When Sally eventually graduates college she gets her second real world challenge. The first is the massive debt she’s carrying, oodles more than her parents had. The second is that unemployment for recent college graduates is at 18.3%. It’s an ugly place to be with student loan payments kicking in. Part of the reason Sally’s degree was so expensive is that her university gets less support from the government and has to pass the rising costs onto its students through tuition increases. The government gives less money, because they collect less. The top tax bracket was taxed 70% in 1975. Now it’s only taxed 35%.
This is a welcome development for the people that Sally will be working for once she gets hired. Since 1978, CEO pay has risen an astonishing 726.7%! Worker pay? 5.7%.
What was it again that’s making Sally unhappy? Facebook, right?
As she approaches retirement, Sally can only hope her 401k wasn’t railroaded by another bank crisis, or she didn’t have to dip into it if she got laid off . Because Social Security will run out by 2036 (we have to pay Baby Boomers first, you see). And pensions? Those are going to appear as antiquated and unfamiliar as typewriters and rotary phones by the time our kids start saving for retirement.
Hey — remember that house Sally wanted to buy? Well the average cost of a house has doubled. Even if you adjust for inflation the average home costs twice as much as it did in 1975. Which means Sally will be renting (perhaps indefinitely). Turn that number around. It means that Sally has to earn twice as much as her dad did in order to buy a house.
So you could say that Sally has an entitled attitude, and her inflated self-worth, multiplied by her perception of her peers’ success on Facebook has made her unhappy.
Or you could say that Sally has realized that she has inherited a broken world, which has arrived here by no accident. It’s a world where the generation before her made itself wealthier by systematically applying policies that were deliberately engineered to take money, resources, and opportunities away from Sally and her peers.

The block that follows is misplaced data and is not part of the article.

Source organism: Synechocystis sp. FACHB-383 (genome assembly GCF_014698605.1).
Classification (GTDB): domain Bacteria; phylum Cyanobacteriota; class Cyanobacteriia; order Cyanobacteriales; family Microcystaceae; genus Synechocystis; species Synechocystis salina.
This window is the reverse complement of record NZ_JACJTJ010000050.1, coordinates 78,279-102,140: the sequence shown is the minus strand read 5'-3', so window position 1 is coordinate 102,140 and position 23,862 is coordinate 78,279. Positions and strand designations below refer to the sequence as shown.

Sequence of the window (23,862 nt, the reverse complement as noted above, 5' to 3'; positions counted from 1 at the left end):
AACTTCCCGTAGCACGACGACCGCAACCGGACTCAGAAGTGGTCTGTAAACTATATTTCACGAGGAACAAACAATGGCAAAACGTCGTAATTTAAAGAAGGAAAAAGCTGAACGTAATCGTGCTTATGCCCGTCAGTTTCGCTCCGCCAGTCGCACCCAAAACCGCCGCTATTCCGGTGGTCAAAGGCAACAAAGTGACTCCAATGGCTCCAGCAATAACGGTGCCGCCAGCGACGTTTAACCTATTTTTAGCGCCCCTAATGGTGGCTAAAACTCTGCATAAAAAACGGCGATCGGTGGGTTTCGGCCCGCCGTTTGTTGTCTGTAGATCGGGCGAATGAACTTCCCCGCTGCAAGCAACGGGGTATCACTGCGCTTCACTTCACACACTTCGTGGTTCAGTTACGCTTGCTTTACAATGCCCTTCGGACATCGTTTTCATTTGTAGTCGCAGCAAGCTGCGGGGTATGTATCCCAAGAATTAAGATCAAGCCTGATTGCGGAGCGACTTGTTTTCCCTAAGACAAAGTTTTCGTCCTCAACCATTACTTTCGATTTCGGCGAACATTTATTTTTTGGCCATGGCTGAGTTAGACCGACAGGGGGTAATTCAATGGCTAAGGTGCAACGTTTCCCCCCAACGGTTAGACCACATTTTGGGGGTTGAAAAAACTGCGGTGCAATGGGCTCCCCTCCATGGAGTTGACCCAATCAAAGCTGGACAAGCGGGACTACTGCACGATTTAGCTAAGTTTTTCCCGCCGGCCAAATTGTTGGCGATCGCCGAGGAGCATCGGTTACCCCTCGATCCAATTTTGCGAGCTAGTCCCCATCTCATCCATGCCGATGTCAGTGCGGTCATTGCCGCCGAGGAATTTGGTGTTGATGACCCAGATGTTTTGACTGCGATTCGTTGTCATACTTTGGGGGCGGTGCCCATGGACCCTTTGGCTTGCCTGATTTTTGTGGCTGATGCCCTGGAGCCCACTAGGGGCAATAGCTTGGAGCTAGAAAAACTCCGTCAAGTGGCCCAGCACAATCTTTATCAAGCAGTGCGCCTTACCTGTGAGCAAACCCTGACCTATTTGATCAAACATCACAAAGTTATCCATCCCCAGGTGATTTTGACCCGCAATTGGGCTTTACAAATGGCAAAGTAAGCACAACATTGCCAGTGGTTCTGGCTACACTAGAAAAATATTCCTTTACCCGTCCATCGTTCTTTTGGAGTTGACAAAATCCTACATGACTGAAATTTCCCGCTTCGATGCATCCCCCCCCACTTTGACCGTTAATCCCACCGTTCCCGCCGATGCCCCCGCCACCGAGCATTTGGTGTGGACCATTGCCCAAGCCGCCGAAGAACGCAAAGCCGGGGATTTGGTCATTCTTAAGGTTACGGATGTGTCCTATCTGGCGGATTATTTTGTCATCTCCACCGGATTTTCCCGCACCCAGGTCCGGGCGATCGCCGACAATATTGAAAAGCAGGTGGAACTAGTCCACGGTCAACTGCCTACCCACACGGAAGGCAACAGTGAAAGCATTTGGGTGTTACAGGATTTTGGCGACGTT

In short, Sally got fucked over.
Now, I recognize that none of the toxic policies that have impacted the happiness of “Real World Sally” are caused by some unnamed blogger on a website with unicorn drawings, so please believe me when I say that my frustration isn’t directed solely at the “Wait But Why” folks. But if you think for a moment that the plight of this generation is just a “bad attitude” then frankly, it’s time to wake the fuck up and smell The Economist.
One more thing. Let me beat you to the “well, you have a liberal arts degree — you should have picked something more in demand, then life would be easier!” sentiment. Because frankly, that’s the only argument within this entire clusterfuck of a generation crisis that sprouts any teeth. I have a degree in advertising. You might say it’s a useless degree to have in this economy so I can’t complain about how hard it was to find a job, because I should have known better.
Hell, you might be right.
But one thing I studied that wasn’t covered in the STEM majors, was how people with money can engineer and target messages to the public in order to convince them to buy things, believe ideas, and vote for people that are against their best-interests.
Guess what happened?
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Thanks for reading!